|Vitamin B6||7.62 mg||381%|
|Vitamin B12||33.8 µg||563%|
Health Considerations of Nutritional Yeast
While nutritional yeast is a great thing to have on hand for many of us, there are a few concerns that we should mention. Individuals with some conditions should avoid nutritional yeast. For instance, individuals with hypertension, glaucoma, Crohn’s disease, and irritable bowel disease (IBD) should consult with their doctor about adding nutritional yeast to their diet.
Additionally, for individuals who have difficulty metabolizing folic acid or fiber, it might be a good idea to avoid nutritional yeast, use it minimally, or source unfortified nutritional yeast whenever possible.
Also, yeast allergies are present in some of the population, and if you experience an allergy or sensitivity to yeast, you should also avoid nutritional yeast.
How to Use Nutritional Yeast
After hearing about all of the benefits of nutritional yeast, you’re probably wondering how you can bring some home and use it in a recipe! Fortunately for all of us, using nutritional yeast is much easier than you probably think.
While there are several recipes that will call for it specifically, you can easily use nutritional as a topping on all sorts of food. Add it to pasta or chili for a cheesy flavor, sprinkle it on popcorn or veggies, use it in soup for a tasty umami flavor, or supplement sauces or soups with nutritional yeast for a thickener. You can even add it to pet food to supply extra nutrients!
If you’re looking for a more complex culinary creation, you’ll be pleased to know that nutritional yeast is also an essential ingredient in many recipes!
10 Recipes Using Nutritional Yeast
1. Easy Vegan Pesto
We love Minimalist Baker’s recipe for easy vegan pesto. It only takes five minutes, requires very few ingredients (just five!) and, thanks to the pine nuts and the nutritional yeast, each serving contains nearly a gram of protein!
2. The Best Tofu Scramble
If you’ve ever tried tofu scramble without nutritional yeast, you’re missing out! The quick and easy addition transforms tofu scramble from blah to DELICIOUS! If you have a pan and 10 minutes to spare, we recommend checking out Nora Cooks’ recipe for super tasty tofu scramble!
3. Vegan Cauliflower Mac and Cheese
Love & Lemons has made our mouth water with their cauliflower mac and cheese recipe. It’s comfort food without the guilty conscience, and made extra cheesy with the addition of nutritional yeast (add instead of Parmesan cheese).
4. Vegan Queso Dip
Is there anything more delicious than queso?!?! Well, for those of us who want to avoid cow cheese, we can still have something decadent and cheesy. Our favorite recipe (from A Couple Cooks) uses whole, real ingredients—along with nutritional yeast!
5. Vegan Cheddar Jalapeno Biscuits
Minimalist Baker satisfies our cravings for biscuits—but in a much healthier way! These biscuits are great as part of a tasty breakfast, lunch, dinner, or snack. They’re even okay on their own! And their cheesy flavor is all thanks to nutritional yeast.
6. 7 Vegetable and “Cheese” Soup
Nutritional yeast is also the star of the show in this cheese-free recipe from Oh She Glows. Featuring a tasty variety of vegetables, the soup also includes some excellent flavor from nutritional yeast, cayenne pepper, and white wine vinegar. Yum!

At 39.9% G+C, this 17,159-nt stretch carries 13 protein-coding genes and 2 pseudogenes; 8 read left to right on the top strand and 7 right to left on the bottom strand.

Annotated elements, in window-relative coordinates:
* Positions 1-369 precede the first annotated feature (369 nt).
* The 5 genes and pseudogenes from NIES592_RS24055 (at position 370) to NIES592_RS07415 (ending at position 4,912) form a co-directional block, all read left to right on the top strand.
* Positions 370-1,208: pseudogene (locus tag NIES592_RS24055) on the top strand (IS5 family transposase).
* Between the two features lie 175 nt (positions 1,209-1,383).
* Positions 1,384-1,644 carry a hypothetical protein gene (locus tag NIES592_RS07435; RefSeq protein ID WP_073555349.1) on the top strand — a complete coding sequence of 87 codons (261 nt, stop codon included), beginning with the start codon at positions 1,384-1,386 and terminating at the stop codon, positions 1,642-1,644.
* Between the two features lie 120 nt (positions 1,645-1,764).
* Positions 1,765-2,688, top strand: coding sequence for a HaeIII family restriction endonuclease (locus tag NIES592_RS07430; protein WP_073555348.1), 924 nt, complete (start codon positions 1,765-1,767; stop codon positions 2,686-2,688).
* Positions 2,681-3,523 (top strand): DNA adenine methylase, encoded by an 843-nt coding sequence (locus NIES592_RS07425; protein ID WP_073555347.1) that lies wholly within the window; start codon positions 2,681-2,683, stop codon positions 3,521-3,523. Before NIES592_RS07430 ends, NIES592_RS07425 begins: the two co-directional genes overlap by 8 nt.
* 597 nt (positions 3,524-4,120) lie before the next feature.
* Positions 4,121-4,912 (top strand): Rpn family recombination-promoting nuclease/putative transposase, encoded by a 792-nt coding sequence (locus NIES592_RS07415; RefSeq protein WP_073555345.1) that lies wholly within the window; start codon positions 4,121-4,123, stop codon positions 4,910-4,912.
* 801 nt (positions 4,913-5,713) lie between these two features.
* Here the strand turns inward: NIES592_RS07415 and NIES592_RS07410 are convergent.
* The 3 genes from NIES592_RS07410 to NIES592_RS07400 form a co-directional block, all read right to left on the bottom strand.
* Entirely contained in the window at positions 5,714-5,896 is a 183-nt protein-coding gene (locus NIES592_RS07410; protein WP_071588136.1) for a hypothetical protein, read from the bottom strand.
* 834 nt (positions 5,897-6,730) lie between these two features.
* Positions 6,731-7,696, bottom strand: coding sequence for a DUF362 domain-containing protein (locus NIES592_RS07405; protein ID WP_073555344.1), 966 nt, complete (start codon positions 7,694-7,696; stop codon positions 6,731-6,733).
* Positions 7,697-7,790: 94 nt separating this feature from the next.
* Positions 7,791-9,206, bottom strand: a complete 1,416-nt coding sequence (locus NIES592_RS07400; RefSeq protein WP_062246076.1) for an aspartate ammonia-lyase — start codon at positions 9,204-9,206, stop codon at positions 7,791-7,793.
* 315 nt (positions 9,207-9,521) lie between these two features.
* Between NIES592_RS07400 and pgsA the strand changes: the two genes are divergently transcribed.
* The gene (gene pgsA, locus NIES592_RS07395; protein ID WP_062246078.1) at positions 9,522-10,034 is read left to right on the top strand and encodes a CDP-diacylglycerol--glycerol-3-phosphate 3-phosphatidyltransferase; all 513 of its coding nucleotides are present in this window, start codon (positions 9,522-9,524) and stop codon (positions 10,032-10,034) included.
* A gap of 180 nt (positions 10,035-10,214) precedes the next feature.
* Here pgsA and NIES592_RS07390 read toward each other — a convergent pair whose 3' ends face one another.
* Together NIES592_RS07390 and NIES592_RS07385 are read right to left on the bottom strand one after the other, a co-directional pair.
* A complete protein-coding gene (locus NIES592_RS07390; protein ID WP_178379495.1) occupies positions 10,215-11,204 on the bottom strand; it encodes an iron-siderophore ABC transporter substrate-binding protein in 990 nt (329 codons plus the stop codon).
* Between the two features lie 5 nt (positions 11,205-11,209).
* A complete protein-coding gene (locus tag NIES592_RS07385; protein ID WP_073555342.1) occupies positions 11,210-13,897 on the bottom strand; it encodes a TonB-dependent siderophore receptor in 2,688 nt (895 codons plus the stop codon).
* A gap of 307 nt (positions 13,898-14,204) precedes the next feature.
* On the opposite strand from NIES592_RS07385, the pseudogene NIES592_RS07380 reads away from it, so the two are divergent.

7. Walnut, Sage & Cranberry Stuffed Holiday Mushrooms
The holidays have come and gone, but we can still eat like they’re here! These crimini mushroom appetizers are perfect for entertaining and oh so tasty. Check out the recipe from Blissful Basil before your next dinner party!
8. Vegan French Toast
We know, we were also wondering why nooch would end up in french toast… Well, the savory flavor usually found in the eggs is replaced to perfection by nutritional yeast! Breakfast has never been better than with this recipe from Love & Lemons.
9. Vegan Caesar Salad
Bon Appetit is responsible for this caesar salad recipe—one that’s so impressive it will have your non-vegan friends in disbelief that it doesn’t contain any animal products!
10. Vegan Provolone
Craving some perfect, melty, stretchy, delicious cheese?! Allow The Hidden Veggies to help. Their recipe for vegan provolone is one of the best we’ve seen, and nutritional yeast makes it possible.
Top 5 Brands of Nutritional Yeast & Where to Buy
1. Bob’s Red Mill
Bob’s Red Mill is one of the most well-known makers of the vegan magic that is nutritional yeast. This version is fortified—which means that it contains a lot of essential vitamins and minerals, along with fiber and protein. Unlike some other brands, it comes in a large flake form, making it perfect as a topping.
Bragg is another popular brand in the world of nutritional yeast. Their seasoning is also fortified, and is non-GMO. Bragg’s easy-to-sprinkle bottle makes it easy to season your meals with nutritional yeast!
Similar to Bragg, Anthony’s nooch is also fortified and non-GMO. It’s an excellent source of many vitamins and minerals and is low in sodium.
4. Pure Natural
Sari Foods’ Pure Natural Nutritional Yeast is non-fortified and non-synthetic, but still contains plant-based protein and B vitamins!
5. Hoosier Hill
If you’re looking for large flakes, look no further than Hoosier Hill. Their non-GMO nutritional yeast is a perfect addition to any meal and is produced in the USA.
Where to Find in Grocery Stores
Wondering where to get some nutritional yeast of your own? Head to your local natural foods store or health co-op. Even if you don’t have one of those around, you’ll likely be able to find a brand or two at your local grocery store in the health food or organic aisle (especially some of the large chains).
Equipped with recipe ideas and eating tips, nutritional yeast – aka “nooch” – can become a regularly-used seasoning in your home—but it’s actually so much more than just a seasoning. This vegan cheese alternative is packed with essential vitamins and minerals, and low in carbs and fat. Plus, it just tastes great and is perfect for those on a plant-based or dairy-free diet!
If you’re a big fan of nutritional yeast, we’d love to know what you use it for! Drop your favorite recipe in the comments below!